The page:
tohelpaprogrammercreatetheadditionprogramofFig.2.5.

Thispseudocode(Fig.4.1)correspondstothealgorithmthat

inputstwointegersfromtheuser,addstheseintegersand

displaystheirsum.Althoughweshowthecompletepseudocode

listinghere,wewillshowhowtocreatepseudocodefroma

problemstatementlaterinthechapter.

Figure4.1.PseudocodefortheadditionprogramofFig.

2.5.

(Thisitemisdisplayedonpage127intheprintversion)

1Prompttheusertoenterthefirstinteger

2Inputthefirstinteger

3

4Prompttheusertoenterthesecondinteger

5Inputthesecondinteger

6

7Addfirstintegerandsecondinteger,storeresult

8Displayresult



Lines12correspondtothestatementsinlines1314ofFig.2.5.

NoticethatthepseudocodestatementsaresimplyEnglish

statementsthatconveywhattaskistobeperformedinC++.

Likewise,lines45correspondtothestatementsinlines1617of

Fig.2.5andlines78correspondtothestatementsinlines19

and21ofFig.2.5.



[Page127]

ThereareafewimportantaspectsofthepseudocodeinFig.

4.1.Noticethatthepseudocodecorrespondstocodeonlyin

functionmain.Thisoccursbecausepseudocodeisnormallyused

foralgorithms,notcompleteprograms.Inthiscase,the

pseudocodeisusedtorepresentthealgorithm.Thefunctionin

whichthiscodeisplacedisnotimportanttothealgorithmitself.

Forthesamereason,line23ofFig.2.5(thereturnstatement)is

notincludedinthepseudocodethisreturnstatementisplacedat

theendofeverymainfunctionandisnotimportanttothe

algorithm.Finally,lines911ofFig.2.5arenotincludedinthe

pseudocodebecausethesevariabledeclarationsarenot

executablestatements.



[Page127(continued)]



4.4.ControlStructures

Normally,statementsinaprogramexecuteoneaftertheother

intheorderinwhichtheyarewritten.Thisiscalledsequential

execution.VariousC++statementswewillsoondiscuss

enabletheprogrammertospecifythatthenextstatementto

executemaybeotherthanthenextoneinsequence.Thisis

calledtransferofcontrol.

Duringthe1960s,itbecameclearthattheindiscriminateuseof

transfersofcontrolwastherootofmuchdifficultyexperienced

bysoftwaredevelopmentgroups.Thefingerofblamewas

pointedatthegotostatement,whichallowstheprogrammer

tospecifyatransferofcontroltooneofawiderangeof

possibledestinationsinaprogram(creatingwhatisoftencalled

"spaghetticode").Thenotionofso-calledstructured

programmingbecamealmostsynonymouswith"goto

elimination."

TheresearchofBöhmandJacopini[1]demonstratedthat

programscouldbewrittenwithoutanygotostatements.It

becamethechallengeoftheeraforprogrammerstoshifttheir

stylesto"goto-lessprogramming."Itwasnotuntilthe1970s

thatprogrammersstartedtakingstructuredprogramming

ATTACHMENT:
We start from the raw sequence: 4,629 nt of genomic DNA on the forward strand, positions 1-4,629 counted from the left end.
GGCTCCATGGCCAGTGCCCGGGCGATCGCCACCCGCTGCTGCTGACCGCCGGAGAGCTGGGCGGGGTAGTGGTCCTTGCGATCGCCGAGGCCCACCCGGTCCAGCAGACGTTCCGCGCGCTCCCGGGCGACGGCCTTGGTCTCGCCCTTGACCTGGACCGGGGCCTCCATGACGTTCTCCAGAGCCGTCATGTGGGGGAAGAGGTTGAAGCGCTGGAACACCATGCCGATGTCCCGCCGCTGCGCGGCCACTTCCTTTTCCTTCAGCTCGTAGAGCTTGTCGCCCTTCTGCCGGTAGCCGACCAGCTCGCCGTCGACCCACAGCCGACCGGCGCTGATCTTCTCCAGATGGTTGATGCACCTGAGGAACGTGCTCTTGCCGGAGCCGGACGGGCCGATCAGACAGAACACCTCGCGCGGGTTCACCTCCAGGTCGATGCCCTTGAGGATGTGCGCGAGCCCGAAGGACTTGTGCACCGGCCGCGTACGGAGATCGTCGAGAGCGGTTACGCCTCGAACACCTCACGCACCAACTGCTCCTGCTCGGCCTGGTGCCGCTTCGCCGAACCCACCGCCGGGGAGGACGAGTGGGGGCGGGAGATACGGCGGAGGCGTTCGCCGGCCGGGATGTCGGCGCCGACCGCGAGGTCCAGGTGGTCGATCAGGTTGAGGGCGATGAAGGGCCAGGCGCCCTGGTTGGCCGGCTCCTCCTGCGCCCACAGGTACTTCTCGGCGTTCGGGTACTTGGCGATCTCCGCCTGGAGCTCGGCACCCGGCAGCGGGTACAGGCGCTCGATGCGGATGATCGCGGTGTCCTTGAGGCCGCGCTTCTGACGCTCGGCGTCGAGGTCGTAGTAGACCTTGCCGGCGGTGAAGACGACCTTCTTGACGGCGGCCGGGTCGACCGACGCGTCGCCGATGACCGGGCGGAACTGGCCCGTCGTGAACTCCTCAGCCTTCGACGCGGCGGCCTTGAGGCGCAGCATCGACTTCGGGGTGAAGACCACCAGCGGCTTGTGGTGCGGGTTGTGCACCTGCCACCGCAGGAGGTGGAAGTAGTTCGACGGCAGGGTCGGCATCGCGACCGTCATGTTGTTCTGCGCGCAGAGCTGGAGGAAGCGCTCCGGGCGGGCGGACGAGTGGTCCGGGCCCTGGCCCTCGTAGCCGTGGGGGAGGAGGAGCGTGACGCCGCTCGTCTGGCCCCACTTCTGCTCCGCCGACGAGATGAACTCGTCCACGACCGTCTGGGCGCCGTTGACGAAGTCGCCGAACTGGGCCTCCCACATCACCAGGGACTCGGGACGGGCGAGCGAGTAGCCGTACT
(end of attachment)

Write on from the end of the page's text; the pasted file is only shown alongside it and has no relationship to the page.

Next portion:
seriously.Theresultshavebeenimpressive,assoftware

developmentgroupshavereportedreduceddevelopmenttimes,

morefrequentontimedeliveryofsystemsandmorefrequent

within-budgetcompletionofsoftwareprojects.Thekeytothese

successesisthatstructuredprogramsareclearer,areeasierto

debug,testandmodifyandaremorelikelytobebug-freein

thefirstplace.

[1]Böhm,C.,andG.Jacopini,"FlowDiagrams,TuringMachines,andLanguageswithOnlyTwoFormation

Rules,"CommunicationsoftheACM,Vol.9,No.5,May1966,pp.366371.



BöhmandJacopini'sworkdemonstratedthatallprogramscould

bewrittenintermsofonlythreecontrolstructures,namely,

thesequencestructure,theselectionstructureandthe

repetitionstructure.Theterm"controlstructures"comes

fromthefieldofcomputerscience.WhenweintroduceC++'s

implementationsofcontrolstructures,wewillrefertothemin

theterminologyoftheC++standarddocument[2]as"control

statements."

[2]ThisdocumentismorespecificallyknownasNCITS/ISO/IEC14882-2003ProgramminglanguagesC++and

isavailablefordownload(forafee)at:webstore.ansi.org/ansidocstore/product.asp?

sku=INCITS%2FISO%2FIEC+14882%2D2003.



[Page128]



SequenceStructureinC++

ThesequencestructureisbuiltintoC++.Unlessdirected

otherwise,thecomputerexecutesC++statementsoneafter

theotherintheorderinwhichtheyarewrittenthatis,in

sequence.TheUnifiedModelingLanguage(UML)activity

diagramofFig.4.2illustratesatypicalsequencestructurein

whichtwocalculationsareperformedinorder.C++allowsusto

haveasmanyactionsaswewantinasequencestructure.As

wewillsoonsee,anywhereasingleactionmaybeplaced,we

mayplaceseveralactionsinsequence.



Figure4.2.Sequence-structureactivitydiagram.



[Viewfullsizeimage]



Inthisfigure,thetwostatementsinvolveaddingagradetoa

totalvariableandaddingthevalue1toacountervariable.Such

statementsmightappearinaprogramthattakestheaverage

ofseveralstudentgrades.Tocalculateanaverage,thetotalof

thegradesbeingaveragedisdividedbythenumberofgrades.

Acountervariablewouldbeusedtokeeptrackofthenumber

ofvaluesbeingaveraged.Youwillseesimilarstatementsinthe

programofSection4.8.

ActivitydiagramsarepartoftheUML.Anactivitydiagram

modelstheworkflow(alsocalledtheactivity)ofaportionof

asoftwaresystem.Suchworkflowsmayincludeaportionofan

algorithm,suchasthesequencestructureinFig.4.2.Activity

diagramsarecomposedofspecial-purposesymbols,suchas

actionstatesymbols(arectanglewithitsleftandrightsides

replacedwitharcscurvingoutward),diamondsandsmall

circles;thesesymbolsareconnectedbytransitionarrows,

whichrepresenttheflowoftheactivity.

Likepseudocode,activitydiagramshelpprogrammersdevelop

andrepresentalgorithms,althoughmanyprogrammersprefer

pseudocode.Activitydiagramsclearlyshowhowcontrol

structuresoperate.

Considerthesequence-structureactivitydiagramofFig.4.2.It

containstwoactionstatesthatrepresentactionstoperform.

Eachactionstatecontainsanactionexpressione.g.,"add